This is it. This is the game that the Falcons want to get a victory in, or at least play very competitively in. The last time the Falcons made the trip to N.O., they were utterly embarrassed on Monday Night Football. Past the 1st quarter, it wasn’t even a game. If the Falcons are going to prove that they are truly improved and can compete with the Saints not only this season but going forward, this needs to be a statement game. It’s 1 P.M. on a Sunday, which I would argue helps the Falcons to an extent: the crowd won’t be nearly as wild as it would be for an evening primetime affair. I would love nothing more than for the Falcons to emerge from this game with a victory and stomp the Saints to death in New Orleans. Since that isn’t going to happen, lets take a look at some of the matchups the Falcons need to win in order to be successful.
Let’s take a look at the Falcons offense attacking the Saints defense. If you watched the game against the Saints in week 16 last season, you would remember seeing an offense that moved the ball well between the 20’s, but struggled in the red zone or beat themselves as a result of penalties or putting themselves in 3rd and long situations. On the first two drives of the game, the Falcons got a field goal and then connected on a 21-yard TD pass from Matt Ryan to Julio Jones. If you saw that catch, you’d realize the special type of throw that was from Ryan. Aside from those two drives however, the Falcons struggled. On one drive they had a run that went for a loss, and an incomplete pass. That in and of itself put them in 3rd & 11, a difficult defense for any team to convert, let alone a road team in a very loud dome stadium. On other downs, the Falcons were productive and converted 3rd & long chances, but they were brought back due to penalty. It is easy to say that those conversions would not have happened without the benefit of those penalties; however a student of the game who watched would see that they were late penalties that had no impact on the play itself, or were away from the play. I’m not saying that the penalties weren’t valid, as they were decent calls. However they were stupid penalties, the type of thing the Falcons can’t afford to have happen.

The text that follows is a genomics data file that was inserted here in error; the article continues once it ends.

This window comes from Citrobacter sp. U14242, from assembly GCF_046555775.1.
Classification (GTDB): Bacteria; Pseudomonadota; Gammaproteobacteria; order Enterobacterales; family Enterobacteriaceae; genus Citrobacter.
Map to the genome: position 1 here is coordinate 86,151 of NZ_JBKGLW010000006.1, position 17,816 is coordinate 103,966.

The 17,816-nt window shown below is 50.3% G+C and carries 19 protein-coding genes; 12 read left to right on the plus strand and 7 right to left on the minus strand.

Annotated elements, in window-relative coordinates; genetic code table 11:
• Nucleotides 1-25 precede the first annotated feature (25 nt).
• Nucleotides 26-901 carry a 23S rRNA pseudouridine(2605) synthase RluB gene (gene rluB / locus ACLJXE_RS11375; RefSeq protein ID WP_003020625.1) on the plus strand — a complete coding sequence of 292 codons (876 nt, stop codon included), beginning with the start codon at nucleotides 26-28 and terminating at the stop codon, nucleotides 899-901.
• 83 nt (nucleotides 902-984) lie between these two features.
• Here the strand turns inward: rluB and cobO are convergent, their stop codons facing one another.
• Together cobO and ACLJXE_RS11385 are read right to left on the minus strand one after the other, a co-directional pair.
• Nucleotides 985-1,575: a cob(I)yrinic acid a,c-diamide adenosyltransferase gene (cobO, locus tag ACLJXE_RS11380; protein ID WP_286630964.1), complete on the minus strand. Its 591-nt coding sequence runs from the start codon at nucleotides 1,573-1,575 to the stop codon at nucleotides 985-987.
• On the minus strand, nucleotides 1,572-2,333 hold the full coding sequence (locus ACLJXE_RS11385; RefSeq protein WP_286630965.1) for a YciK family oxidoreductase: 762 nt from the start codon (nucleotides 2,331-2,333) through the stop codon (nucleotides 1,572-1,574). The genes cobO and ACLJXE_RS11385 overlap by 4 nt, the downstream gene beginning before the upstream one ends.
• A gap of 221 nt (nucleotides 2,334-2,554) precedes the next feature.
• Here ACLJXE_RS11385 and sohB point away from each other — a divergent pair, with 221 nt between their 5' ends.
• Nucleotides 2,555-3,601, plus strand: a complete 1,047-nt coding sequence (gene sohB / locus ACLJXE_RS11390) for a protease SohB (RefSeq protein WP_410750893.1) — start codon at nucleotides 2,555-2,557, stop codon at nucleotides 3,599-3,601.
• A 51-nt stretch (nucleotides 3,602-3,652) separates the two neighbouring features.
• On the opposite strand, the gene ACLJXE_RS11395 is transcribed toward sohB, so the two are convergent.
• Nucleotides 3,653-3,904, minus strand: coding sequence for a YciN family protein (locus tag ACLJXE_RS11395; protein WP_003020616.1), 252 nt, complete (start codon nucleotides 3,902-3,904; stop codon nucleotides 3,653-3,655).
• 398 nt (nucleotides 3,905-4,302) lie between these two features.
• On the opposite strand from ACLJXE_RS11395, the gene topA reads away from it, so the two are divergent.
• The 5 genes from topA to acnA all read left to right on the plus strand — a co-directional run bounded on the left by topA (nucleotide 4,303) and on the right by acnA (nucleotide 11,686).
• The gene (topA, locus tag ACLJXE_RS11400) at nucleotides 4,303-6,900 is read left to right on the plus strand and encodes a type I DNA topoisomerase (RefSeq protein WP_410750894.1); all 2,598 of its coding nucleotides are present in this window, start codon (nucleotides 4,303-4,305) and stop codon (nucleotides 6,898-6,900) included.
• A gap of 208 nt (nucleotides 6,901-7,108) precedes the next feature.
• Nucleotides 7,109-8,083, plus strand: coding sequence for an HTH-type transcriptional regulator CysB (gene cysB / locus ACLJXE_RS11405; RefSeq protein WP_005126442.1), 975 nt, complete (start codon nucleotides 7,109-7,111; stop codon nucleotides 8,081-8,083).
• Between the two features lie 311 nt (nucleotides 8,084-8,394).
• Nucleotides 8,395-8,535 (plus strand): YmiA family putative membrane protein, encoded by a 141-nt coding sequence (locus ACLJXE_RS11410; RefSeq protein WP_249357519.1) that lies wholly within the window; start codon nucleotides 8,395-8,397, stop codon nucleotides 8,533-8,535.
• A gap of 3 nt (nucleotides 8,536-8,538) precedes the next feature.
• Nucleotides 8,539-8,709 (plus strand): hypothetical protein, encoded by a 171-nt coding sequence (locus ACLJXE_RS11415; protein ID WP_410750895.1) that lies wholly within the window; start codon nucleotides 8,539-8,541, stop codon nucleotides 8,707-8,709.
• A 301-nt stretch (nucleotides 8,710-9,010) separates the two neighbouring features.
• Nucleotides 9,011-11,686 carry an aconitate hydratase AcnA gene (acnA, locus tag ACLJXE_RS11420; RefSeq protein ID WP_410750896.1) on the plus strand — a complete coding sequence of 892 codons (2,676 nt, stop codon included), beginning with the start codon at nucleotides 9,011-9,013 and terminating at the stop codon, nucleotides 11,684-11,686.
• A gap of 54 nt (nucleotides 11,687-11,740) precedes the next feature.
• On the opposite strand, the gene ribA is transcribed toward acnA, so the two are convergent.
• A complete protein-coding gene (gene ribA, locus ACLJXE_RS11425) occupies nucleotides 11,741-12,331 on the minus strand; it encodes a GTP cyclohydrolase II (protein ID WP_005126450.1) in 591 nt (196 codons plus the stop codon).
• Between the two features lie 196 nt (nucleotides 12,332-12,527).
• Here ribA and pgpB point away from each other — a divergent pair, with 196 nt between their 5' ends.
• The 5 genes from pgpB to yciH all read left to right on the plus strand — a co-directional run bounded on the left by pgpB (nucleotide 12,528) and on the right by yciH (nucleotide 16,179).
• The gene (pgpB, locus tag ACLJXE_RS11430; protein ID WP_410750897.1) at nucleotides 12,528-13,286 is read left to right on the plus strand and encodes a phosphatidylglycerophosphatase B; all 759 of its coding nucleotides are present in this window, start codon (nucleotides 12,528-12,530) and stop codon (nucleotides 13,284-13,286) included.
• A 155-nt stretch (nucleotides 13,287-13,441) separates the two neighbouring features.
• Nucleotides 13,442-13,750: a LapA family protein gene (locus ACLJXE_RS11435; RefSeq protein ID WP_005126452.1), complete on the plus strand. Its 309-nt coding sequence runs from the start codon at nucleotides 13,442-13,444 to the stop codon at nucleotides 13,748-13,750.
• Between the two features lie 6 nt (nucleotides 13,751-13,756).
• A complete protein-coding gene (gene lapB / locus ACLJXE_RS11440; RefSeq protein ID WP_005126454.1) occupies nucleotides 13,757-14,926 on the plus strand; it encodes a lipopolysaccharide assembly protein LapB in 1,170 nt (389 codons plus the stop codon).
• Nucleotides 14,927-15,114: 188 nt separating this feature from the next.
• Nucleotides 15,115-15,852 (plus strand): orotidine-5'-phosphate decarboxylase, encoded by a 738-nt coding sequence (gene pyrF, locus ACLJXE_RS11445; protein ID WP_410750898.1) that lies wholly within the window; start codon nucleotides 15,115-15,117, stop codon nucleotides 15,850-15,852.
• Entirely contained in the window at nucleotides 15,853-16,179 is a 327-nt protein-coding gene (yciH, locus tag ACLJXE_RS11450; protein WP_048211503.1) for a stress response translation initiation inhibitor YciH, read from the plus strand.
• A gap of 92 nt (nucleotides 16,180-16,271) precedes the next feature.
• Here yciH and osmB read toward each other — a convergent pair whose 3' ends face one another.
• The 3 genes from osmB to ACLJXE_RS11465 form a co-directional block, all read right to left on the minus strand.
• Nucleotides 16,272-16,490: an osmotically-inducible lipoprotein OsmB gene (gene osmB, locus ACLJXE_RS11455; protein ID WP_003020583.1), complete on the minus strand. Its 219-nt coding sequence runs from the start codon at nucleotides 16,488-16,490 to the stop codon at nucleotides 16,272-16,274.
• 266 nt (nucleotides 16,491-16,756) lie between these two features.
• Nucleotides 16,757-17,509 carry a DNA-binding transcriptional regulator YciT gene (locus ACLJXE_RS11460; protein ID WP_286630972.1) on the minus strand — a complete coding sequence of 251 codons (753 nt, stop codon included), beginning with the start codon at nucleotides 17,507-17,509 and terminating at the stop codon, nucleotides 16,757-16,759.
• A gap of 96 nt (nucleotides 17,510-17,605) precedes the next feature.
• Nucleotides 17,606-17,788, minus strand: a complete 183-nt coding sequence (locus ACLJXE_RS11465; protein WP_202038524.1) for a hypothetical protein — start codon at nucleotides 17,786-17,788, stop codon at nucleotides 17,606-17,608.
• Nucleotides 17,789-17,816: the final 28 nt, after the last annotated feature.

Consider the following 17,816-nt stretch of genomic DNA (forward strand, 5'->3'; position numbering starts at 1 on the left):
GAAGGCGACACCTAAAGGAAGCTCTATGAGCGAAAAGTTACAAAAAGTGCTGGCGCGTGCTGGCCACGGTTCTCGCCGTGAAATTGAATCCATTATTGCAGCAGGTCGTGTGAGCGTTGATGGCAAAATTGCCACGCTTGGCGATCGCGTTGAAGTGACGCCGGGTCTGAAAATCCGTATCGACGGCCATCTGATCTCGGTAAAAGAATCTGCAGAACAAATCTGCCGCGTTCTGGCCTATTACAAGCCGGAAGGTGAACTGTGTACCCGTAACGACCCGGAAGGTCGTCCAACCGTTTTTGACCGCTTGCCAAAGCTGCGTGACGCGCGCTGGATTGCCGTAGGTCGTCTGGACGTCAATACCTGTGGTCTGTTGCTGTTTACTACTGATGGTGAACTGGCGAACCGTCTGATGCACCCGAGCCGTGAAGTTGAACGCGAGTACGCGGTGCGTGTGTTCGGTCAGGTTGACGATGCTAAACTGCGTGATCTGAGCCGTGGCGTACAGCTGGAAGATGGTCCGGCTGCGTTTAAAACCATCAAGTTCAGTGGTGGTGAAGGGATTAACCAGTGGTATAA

I will give you two of the examples. In the 2nd quarter, the Falcons were facing a 3rd & 10 on their own 42-yard line. Ryan completed a great 13-yarder to Harry Douglas giving us a 1st down in Saints territory, only to have it brought back by a holding on Jacquizz Rodgers. It came back, and the Falcons were forced to forfeit 10 yards. A 3rd & 20 is almost impossible to convert. Just ask anyone who tries to convert 3rd & 20 vs. 9 Velcro defense on Madden. It’s not going to happen. This is what happened a couple times to the Falcons offense. Another occasion late in the game, the Falcons were unable to convert 3rd &1 and 4th & 1 opportunities. It is absolutely essential that the Falcons A) don’t get into 3rd & long situations, and B) don’t make penalties. This is a good offense that will be operating against a defense that wasn’t great in 2011, and isn’t better this season, despite what people may say about their addition of Curtis Lofton. The Falcons are a talented team, and are capable of going score for score with the Saints. They simply need to cut out the dumb penalties. Otherwise they could have easily made the game last season competitive.